More frequently than we realize, little things can collectively make a big difference.
I was reminded of this, strangely enough, following one of our recent snows.
Four or five times in a matter of a few hours, I saw people unsuccessfully trying to walk down a sidewalk that was covered with not only the fresh snow, but the ice covering from the previous storm.
More than a day after the snow ended, the owners hadn't cleared the walk, evidently because they didn't think it was important. Seems like a small thing, doesn't it?
An area woman dumps her trash behind a neighboring apartment building, rather than pay for a waste hauler. Since she is stashing a bag of trash where she shouldn't, she throws the recycling right in the trash bag, too. This doesn't seem like that big of a deal, either.
A thoughtless driver tosses his cigarette out his car window at the next corner or into the dried leaves along the road. That little butt does not look like a big problem.
In the interests of making more money off his rental property, the owner of a once-beautiful brick home ignores the leaking roof and the windows that should have been replaced three decades ago. The tenants don't really care either because the house is in such bad shape. Besides it's not their house, anyway. But this one house is insignificant in the broad scheme of things, isn't it?
The old '88 minivan just won't run anymore. It's easier just to park it in the side yard until the owner figures out what to do with it. This single idle vehicle can't possibly cause a problem for anyone.
A store closes and moves out of the space it rented. Without a tenant, the owner ignores the building. It falls into disrepair, and the grounds become overgrown. But that's OK; nobody will notice.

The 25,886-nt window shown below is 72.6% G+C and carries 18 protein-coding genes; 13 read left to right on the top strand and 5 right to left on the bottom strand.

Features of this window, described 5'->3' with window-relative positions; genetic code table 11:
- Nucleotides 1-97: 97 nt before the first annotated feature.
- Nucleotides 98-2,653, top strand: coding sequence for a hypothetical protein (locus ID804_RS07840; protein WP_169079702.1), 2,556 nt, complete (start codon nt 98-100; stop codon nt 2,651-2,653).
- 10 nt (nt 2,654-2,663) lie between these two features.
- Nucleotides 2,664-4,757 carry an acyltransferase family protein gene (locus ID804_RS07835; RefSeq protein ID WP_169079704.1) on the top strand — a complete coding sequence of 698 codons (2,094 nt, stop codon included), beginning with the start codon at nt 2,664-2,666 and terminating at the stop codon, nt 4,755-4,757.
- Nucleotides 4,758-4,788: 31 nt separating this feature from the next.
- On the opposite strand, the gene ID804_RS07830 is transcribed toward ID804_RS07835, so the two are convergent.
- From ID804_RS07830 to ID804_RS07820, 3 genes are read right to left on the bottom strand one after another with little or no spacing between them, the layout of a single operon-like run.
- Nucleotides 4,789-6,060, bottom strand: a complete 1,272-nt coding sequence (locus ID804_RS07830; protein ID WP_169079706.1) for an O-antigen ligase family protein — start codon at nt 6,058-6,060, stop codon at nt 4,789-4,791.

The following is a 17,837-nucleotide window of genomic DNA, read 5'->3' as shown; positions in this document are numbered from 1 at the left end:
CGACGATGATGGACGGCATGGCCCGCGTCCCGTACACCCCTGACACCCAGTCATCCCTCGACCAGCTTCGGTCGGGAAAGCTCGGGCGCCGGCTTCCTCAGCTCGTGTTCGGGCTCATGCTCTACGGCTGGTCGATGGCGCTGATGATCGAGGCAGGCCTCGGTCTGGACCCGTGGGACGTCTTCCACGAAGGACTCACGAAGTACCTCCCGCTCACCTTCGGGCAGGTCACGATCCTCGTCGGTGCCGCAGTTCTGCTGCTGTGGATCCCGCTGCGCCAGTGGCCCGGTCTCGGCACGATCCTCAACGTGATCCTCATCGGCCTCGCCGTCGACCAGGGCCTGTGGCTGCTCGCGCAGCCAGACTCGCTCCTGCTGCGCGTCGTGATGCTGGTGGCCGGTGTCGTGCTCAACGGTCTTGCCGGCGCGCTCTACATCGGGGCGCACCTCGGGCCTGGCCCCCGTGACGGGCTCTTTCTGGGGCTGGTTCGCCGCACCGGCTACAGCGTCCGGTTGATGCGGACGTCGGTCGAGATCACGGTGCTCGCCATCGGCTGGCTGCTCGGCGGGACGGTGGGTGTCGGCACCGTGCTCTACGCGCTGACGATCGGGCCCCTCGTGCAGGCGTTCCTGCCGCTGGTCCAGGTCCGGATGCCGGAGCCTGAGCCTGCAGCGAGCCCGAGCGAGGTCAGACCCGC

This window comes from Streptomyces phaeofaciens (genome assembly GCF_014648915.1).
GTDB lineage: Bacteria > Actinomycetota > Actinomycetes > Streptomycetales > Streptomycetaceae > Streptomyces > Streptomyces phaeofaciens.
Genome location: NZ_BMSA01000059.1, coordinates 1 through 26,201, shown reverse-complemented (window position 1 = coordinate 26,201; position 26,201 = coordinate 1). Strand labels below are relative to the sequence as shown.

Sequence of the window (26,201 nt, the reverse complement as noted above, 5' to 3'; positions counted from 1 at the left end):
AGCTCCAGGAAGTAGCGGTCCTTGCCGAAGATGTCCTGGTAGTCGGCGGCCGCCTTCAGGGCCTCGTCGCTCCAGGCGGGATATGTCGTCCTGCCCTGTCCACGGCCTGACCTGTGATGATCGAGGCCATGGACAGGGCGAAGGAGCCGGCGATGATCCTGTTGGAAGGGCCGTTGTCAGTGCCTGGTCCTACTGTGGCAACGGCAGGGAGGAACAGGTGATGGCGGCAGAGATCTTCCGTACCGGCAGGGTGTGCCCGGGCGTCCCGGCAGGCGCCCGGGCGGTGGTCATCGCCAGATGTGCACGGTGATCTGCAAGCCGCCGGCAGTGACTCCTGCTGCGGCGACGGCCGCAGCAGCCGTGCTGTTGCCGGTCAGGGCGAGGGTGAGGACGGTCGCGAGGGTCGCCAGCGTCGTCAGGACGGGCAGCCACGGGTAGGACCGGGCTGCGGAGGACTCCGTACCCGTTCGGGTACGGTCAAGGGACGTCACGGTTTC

An auto junkyard pulls the tires off their cars and piles them near the passing creek. When the next storm washes several dozen into the rushing water, the owner downplays the event, claiming that there weren't that many tires.
Vacated after being damaged by fire, a mobile home is left setting along a rural road. That's OK, though, because hardly anyone will notice since it's off the beaten path.
Not giving much thought about the final destination of the toxic smoke billowing from his burn barrel, a local man sets fire to the stuff from his kitchen garbage can, most of which is recyclable paper, cardboard and plastic. A little bit of smoke shouldn't hurt anyone.
Every one of these stories is true.
They have happened in and around Altoona in the last few years. Each, by itself, might not seem like much, but most of these stories are being repeated many times.
Piled one atop another, these horrendous practices detract from our community, driving away people (especially young people) and discouraging businesses from coming or staying here.
More tragically, they erode our quality of life.
Dozens of miles of unusable sidewalks, hundreds of blighted properties, thousands of households without waste or recycling service. These create big problems, despite their seemingly small origins.
John Frederick (email@example.com) writes on environmental issues every other week in the Mirror.